27 Apr 2009

Now what?!

Oh dear:Oops! There goes my plan for writing up my thesis! Now what do I do?! :p

26 Apr 2009

Arab influence in the languages of the Iberian Peninsula

While writing the previous post I called my mom up to confirm the date of the Moorish invasion of Spain (711), preferring human contact to the dryness of cyberspace. :p Apparently it resulted in her doing a bit of web-browsing and she just e-mailed me the link to a very interesting article on the influence of the Moorish invasion on the development of the Romance languages in the Peninsula, as well as the incorporation of certain arab terms to Spanish languages.

If you're at all interested in history (particularly that of Spain), or linguistics (particularly Spanish) then I recommend you go check it out at the Cervantes Virtual Library (in Spanish / Castilian):

La invasión árabe. Los árabes y el elemento árabe en español

In brief, it mentions how the Spanish Romance languages (i.e. Castilian, Catalan...) developped in regions that were soon reconquered after the invasion (the north: Asturian mountains and the Pyrenees) while in Islamic Spain (the Kingdom of Al-Andalus) arab was spoken in parallel to a Mozárabe dialect which has since been lost. Arabic is so different to Latin languages that there was no real fusion of the two to create a unique Spanish Latin-Arab tongue, but the traces of the arab presence can be found in many words (and the names of many towns and regions such as Alicante).

For example, many spanish words starting with al are actually a fusion of the arabic al -which is an article- to the Latin root word: almeja (ar. al- + lat. mitulu the mussel).
Also a result of arab influence was the changing of meaning of certain latin terms to reflect the equivalent in arabic. The much used (in the Middle Ages and Renaissance) term hidalgo which denotes the person to be honorable, of noble lineage, comes from fidalgo, hijodalgo and finally hijo (son) which corresponds the arab term ibn meaning "son of" or "related to" (kind of like "Mac" or "Mc" do in Ireland and Scotland).
Then there are the words (~4000) that were directly imported into Spanish (and from there to other languages) from Arabic, covering all fields of human activity such as:
* Science: algorítmo, cifra, álgebra, alcohol, elixir...
* Institutions: alcalde, alguacil...
* Commercial activities: tarifa, aduana, almoneda, zoco...
* Construction: aldea, alcoba, albañil, alfombra...
* Domestic / Recreation: ajedrez, tare, taza, alfiler, almíbar...
* Agriculture (the arabs were truly innovative in this field, particularly in irrigation systems): acequia, aljibe...
* Plants: alcachofa, algodón, alfalfa, azafrán, azúcar, aceite...
* Mineral products: azufre...
* War (due to the continuous battles with the Christians): alcazar (castle-fortress), tambor, alférez, barbacana...
I'm sure you've recognised more than a few of these in the English language as well! (sugar, safron, sulfur, barbican, alcohol, algebra...)

After that it mentions mainly pronunciation which I won't go into. So much for being "brief"! Hope it was at least mildly interesting! ;o) To decorate I've chosen some photos I took during my last trip to Granada (I think I've only been about... 5 times?), in the Alhambra, one of the treasures of Arab architecture and my favourite place in Spain!.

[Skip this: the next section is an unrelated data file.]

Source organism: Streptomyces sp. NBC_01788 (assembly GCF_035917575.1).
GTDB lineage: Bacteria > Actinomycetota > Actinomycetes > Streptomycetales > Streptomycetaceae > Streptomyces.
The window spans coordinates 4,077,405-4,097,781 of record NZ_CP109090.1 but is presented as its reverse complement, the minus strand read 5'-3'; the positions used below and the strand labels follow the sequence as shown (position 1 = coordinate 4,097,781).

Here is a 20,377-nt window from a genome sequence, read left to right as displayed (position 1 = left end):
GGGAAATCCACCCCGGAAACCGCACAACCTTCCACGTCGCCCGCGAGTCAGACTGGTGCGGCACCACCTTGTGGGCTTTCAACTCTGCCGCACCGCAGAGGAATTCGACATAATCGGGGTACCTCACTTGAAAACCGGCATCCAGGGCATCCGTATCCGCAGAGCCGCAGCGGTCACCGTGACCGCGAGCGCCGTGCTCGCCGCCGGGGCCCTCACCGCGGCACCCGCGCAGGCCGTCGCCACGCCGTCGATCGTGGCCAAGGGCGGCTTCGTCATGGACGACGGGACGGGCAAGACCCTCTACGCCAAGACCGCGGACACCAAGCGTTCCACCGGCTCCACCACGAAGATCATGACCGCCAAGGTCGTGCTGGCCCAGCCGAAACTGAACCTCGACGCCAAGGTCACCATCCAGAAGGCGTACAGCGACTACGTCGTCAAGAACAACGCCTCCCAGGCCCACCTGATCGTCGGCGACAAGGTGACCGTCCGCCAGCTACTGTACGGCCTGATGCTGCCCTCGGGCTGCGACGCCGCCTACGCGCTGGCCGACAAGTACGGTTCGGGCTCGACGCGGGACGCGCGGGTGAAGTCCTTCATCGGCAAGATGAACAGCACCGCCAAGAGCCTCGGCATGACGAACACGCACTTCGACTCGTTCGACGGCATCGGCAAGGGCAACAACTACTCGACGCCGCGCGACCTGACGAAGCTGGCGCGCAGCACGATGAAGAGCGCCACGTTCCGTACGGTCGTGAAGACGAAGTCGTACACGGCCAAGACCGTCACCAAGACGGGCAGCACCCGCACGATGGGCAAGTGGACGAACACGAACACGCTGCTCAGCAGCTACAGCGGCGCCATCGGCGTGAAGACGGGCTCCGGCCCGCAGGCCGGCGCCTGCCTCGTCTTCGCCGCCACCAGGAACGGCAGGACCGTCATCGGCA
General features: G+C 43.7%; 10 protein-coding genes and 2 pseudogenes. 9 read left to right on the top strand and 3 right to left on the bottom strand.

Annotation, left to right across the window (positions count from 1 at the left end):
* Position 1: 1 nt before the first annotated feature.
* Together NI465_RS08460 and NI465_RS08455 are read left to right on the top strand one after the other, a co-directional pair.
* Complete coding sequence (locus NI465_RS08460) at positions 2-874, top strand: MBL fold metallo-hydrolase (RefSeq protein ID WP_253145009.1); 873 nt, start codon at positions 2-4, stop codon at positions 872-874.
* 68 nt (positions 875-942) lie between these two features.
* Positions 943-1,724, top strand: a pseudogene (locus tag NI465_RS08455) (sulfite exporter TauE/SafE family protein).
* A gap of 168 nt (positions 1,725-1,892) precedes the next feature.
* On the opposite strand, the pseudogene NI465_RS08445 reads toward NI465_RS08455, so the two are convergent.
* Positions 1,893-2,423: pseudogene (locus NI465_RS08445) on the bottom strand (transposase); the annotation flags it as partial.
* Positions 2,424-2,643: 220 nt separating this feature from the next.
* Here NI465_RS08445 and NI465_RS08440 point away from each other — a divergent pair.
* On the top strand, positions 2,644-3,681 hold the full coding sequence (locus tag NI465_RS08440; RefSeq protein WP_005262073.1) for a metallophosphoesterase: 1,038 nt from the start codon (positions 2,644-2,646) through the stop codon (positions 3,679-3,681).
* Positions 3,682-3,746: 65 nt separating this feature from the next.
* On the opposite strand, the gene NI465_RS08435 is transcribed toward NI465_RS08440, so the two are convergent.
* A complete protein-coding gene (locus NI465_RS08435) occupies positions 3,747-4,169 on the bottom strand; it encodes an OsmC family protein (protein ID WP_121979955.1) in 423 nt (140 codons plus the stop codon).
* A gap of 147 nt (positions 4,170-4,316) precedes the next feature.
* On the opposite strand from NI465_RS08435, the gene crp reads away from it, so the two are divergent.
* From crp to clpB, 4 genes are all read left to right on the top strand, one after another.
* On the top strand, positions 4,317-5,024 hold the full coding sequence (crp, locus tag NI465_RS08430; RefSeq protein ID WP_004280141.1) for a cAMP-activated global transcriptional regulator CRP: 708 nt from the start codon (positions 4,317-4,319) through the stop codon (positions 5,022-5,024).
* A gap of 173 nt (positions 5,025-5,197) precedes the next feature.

Moros y Cristianos... a bit of Alicante madness!

I wanted to write about this rather peculiar and unique Spanish holiday last week, while I was participating in it, but too much work and getting over the fiesta itself kind of put a damper on my writing time!
Flag bearers of various Comparsas and the town of San Vicente starting off the parade.

Although celebrated in some other areas of the country, Moros y Cristianos is an event almost unique to the province of Alicante (previous link for wikipedia, more details at the Spanish wikipedia). It's a festival that commemorates the reconquest of Spain during the Middle Ages, a process that took seven centuries after the initial Arab invasion in 711. It officially ended in January 1492 when the "Reyes Católicos" Isabel and Ferdinand conquered Granada, the final Moorish kingdom in the Peninsula. As an anecdote, the treasure obtained by this victory, and the elation of the victory in itself, was the necessary boost for Isabel to give a certain Cristobal Colón the green light for an expedition to find a route to the Indies by sailing west... ;o) but I disgress!

What this festival/event recreates is the capture of Spanish territory (usually the town in which it's held) by the Moors, and then the reconquest by Christian troops (usually under the guidance of a Saint, most notably St George) a few centuries later. This is represented by a series of parades in which the "armies" of Moors drive out the Christians, that evening there is a "battle" and then the next day the Christian "armies" drive out the Moors. People (from kids to their grandparents) in the town belong to a "Comparsa" (an "army" or "battalion"?), either Moorish or Christian (Moors are usually more popular due to the more elaborate costumes), and pay a tidy sum of money to cover the expense of their costumes, and the maintenance of their headquarters where they get together to plan the event, organise dinners and during the holiday itself get together to feast and party (and drink like sponges!) after the parades. The comparsas have mostly historically significant names (from different moorish kingdoms or tribes, different Spanish kingdoms or Christian armies). They each have their typical costume/uniform, but sometimes they wear more elaborate ones, particularly if that year they have the honour of being the first or last group in the parade. The first group gets the "Capitanía", or captainship / kingship, the leader of the armies. Last group gets the "Alferecía", I guess the King's General? There's one of each for both Moors and Christians, and the roles get rotated between the different groups over the years (and within the group someone is designate capitán or alférez or embassador). These four comparsas usually have much bigger representation on the parade that year, with the "boato" composed of dancers and extra musicians (every group is accompanied by marching bands) and sometimes acrobats (depends on their budgets). Traditionally a more religious event (with an important role played by the local patron Saint), over the past several decades it has become much more festive and the traditions (such as allowing women to participate) become a bit more lax (in many towns, not all, see Alcoy).